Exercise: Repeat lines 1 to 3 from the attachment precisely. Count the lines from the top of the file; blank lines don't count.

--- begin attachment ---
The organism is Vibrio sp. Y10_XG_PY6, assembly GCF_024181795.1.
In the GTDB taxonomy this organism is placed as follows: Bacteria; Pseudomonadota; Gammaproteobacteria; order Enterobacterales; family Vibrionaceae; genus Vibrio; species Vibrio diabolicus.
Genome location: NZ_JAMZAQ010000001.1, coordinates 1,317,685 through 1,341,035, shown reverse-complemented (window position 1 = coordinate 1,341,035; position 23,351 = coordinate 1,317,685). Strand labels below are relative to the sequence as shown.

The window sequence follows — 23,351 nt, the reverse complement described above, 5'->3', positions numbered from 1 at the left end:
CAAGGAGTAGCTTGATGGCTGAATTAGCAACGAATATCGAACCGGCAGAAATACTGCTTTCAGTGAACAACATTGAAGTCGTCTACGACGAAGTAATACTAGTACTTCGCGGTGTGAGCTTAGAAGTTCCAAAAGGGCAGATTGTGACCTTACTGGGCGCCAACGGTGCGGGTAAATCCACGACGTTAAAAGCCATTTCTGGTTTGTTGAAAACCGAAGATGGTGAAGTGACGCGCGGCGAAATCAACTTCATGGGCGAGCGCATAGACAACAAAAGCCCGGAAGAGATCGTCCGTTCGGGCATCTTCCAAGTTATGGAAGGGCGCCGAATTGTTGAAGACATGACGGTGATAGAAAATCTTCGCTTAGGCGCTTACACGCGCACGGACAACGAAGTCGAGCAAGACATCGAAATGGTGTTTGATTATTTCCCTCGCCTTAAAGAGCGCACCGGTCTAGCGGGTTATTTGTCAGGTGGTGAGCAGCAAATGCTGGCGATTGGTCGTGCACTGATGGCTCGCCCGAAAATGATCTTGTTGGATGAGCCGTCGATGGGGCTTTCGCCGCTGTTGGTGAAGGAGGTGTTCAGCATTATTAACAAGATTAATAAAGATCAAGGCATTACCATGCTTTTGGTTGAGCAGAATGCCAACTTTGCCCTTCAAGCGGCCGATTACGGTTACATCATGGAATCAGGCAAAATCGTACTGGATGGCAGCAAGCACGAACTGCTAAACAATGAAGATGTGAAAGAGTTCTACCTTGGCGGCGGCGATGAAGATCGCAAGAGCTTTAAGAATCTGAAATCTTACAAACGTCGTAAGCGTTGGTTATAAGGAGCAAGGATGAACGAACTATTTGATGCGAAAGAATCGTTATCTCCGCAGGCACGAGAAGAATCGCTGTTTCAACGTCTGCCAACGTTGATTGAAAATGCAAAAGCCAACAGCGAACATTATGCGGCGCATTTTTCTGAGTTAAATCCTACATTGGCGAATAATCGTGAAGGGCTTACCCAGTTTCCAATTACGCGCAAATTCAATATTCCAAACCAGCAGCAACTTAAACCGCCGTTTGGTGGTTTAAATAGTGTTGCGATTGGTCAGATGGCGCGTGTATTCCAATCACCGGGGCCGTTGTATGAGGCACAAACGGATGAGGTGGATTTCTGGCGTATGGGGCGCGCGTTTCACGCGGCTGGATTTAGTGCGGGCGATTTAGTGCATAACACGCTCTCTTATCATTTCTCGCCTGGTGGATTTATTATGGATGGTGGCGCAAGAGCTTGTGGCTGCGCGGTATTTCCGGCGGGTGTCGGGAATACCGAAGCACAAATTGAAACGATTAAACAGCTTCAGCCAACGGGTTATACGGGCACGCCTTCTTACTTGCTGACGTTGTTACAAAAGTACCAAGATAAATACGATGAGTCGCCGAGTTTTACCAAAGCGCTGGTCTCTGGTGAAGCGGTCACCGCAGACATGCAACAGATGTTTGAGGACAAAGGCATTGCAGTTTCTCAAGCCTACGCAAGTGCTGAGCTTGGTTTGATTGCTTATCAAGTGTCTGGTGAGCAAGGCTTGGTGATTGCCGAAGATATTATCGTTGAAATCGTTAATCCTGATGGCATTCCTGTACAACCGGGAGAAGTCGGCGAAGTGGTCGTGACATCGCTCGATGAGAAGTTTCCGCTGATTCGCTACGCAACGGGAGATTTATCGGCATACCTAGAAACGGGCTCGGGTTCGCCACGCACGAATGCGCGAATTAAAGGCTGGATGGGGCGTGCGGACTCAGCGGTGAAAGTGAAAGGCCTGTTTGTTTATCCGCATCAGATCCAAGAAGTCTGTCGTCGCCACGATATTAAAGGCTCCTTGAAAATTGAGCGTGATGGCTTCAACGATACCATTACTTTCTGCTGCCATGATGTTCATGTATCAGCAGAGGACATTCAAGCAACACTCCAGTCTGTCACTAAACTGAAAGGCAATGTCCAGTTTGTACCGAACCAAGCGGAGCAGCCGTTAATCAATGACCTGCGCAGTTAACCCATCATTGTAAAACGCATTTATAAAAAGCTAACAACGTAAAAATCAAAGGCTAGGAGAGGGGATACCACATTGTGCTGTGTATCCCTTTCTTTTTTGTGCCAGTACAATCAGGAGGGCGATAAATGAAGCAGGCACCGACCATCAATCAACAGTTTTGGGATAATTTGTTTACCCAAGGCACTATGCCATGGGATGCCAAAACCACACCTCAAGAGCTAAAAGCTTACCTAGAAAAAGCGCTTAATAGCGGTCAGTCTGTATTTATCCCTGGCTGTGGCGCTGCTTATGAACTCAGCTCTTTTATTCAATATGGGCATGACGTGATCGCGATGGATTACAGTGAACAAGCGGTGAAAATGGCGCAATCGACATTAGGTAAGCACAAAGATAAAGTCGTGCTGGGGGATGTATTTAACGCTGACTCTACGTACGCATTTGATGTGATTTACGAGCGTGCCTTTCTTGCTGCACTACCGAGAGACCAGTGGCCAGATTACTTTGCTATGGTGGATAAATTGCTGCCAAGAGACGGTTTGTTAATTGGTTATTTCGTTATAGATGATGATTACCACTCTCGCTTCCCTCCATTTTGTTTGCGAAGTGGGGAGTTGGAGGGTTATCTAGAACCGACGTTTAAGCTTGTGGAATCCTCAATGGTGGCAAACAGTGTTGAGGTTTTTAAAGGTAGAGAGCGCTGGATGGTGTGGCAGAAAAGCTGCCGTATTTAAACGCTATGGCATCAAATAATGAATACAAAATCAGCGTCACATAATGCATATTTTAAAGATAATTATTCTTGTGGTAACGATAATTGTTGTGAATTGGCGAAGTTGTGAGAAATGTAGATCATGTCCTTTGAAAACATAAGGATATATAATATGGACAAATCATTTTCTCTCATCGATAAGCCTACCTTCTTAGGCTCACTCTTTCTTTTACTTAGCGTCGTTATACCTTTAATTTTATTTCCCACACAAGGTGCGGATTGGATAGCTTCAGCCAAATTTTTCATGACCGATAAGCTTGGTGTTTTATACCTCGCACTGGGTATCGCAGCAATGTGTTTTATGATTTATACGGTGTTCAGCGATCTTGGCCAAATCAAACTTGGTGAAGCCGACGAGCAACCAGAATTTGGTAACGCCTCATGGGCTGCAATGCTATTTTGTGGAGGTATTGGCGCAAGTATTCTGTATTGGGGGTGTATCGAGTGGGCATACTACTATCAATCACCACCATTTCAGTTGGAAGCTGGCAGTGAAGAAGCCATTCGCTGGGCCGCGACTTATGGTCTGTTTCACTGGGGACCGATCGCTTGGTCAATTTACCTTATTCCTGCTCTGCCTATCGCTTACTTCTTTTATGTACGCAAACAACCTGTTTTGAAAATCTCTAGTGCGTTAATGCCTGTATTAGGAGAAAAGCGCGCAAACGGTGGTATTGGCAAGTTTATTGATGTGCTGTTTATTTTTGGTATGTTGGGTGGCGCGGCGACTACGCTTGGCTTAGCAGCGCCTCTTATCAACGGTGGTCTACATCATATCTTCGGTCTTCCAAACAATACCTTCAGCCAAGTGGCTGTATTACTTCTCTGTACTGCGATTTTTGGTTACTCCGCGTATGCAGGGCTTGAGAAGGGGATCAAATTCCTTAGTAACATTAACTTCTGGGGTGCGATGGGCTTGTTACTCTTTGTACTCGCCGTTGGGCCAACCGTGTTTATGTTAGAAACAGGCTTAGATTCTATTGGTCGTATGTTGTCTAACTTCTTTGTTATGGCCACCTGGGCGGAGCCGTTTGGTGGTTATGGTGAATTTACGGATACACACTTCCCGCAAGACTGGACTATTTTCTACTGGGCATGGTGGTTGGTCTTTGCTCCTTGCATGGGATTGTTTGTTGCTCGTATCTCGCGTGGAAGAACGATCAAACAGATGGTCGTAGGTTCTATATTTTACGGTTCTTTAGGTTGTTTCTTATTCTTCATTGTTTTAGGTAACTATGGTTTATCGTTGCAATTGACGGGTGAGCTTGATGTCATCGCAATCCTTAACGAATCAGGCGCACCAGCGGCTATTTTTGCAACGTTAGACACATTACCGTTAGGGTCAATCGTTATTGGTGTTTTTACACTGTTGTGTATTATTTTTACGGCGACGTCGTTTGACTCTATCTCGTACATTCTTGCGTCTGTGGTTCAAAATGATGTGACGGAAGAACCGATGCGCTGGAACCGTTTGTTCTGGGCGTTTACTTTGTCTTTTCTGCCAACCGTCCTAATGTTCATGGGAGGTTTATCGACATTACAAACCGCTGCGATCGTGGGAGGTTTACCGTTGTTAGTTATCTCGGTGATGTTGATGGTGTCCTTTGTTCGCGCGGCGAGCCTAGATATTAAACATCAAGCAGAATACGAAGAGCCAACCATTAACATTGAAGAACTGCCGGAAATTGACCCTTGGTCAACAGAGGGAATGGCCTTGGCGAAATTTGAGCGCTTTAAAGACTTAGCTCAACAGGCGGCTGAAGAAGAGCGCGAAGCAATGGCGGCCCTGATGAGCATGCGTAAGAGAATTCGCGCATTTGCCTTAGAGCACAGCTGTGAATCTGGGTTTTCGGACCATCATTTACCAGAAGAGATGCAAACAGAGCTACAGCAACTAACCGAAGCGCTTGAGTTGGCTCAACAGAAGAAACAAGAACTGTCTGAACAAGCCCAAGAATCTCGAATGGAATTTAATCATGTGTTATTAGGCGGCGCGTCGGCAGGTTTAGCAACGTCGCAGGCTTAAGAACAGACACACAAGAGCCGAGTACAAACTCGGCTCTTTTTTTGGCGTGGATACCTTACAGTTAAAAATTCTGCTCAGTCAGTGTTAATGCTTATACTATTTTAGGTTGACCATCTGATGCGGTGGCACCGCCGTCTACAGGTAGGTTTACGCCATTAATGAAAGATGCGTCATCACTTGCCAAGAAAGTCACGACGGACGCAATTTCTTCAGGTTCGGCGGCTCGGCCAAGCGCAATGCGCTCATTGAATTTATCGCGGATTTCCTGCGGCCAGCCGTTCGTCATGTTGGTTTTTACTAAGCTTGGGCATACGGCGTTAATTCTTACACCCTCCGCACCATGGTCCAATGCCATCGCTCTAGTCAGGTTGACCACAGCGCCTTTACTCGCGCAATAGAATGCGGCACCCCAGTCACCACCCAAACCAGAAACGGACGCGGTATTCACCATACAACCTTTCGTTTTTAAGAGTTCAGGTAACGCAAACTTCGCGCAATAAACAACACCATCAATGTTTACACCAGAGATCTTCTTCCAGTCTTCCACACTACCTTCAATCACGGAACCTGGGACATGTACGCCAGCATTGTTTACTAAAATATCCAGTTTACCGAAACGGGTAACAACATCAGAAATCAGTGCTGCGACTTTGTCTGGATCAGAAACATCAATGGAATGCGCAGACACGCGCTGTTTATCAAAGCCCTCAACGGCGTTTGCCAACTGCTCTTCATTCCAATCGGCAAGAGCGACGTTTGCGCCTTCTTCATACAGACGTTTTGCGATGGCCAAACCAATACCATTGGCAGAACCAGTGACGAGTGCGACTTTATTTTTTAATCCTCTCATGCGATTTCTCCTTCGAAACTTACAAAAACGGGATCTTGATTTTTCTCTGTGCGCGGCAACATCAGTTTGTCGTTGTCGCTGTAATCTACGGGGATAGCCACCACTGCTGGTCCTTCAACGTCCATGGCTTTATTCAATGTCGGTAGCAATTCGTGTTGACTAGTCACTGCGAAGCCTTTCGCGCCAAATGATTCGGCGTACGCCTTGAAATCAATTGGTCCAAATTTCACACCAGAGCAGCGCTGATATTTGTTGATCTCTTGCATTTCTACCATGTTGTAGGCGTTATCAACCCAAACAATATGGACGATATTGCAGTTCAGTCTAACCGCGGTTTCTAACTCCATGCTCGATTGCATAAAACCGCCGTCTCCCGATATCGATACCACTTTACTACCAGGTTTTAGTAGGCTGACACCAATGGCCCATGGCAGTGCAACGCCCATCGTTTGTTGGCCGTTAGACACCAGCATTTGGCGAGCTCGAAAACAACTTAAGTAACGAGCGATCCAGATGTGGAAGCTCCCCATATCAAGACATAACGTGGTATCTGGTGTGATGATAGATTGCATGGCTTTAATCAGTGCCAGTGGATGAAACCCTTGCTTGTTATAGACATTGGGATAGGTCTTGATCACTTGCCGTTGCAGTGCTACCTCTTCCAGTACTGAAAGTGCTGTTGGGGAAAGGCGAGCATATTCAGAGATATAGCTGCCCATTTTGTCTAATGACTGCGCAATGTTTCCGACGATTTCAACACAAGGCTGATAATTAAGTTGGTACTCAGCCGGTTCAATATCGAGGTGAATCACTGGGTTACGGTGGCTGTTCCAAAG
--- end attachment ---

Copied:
The organism is Vibrio sp. Y10_XG_PY6, assembly GCF_024181795.1.
In the GTDB taxonomy this organism is placed as follows: Bacteria; Pseudomonadota; Gammaproteobacteria; order Enterobacterales; family Vibrionaceae; genus Vibrio; species Vibrio diabolicus.
Genome location: NZ_JAMZAQ010000001.1, coordinates 1,317,685 through 1,341,035, shown reverse-complemented (window position 1 = coordinate 1,341,035; position 23,351 = coordinate 1,317,685). Strand labels below are relative to the sequence as shown.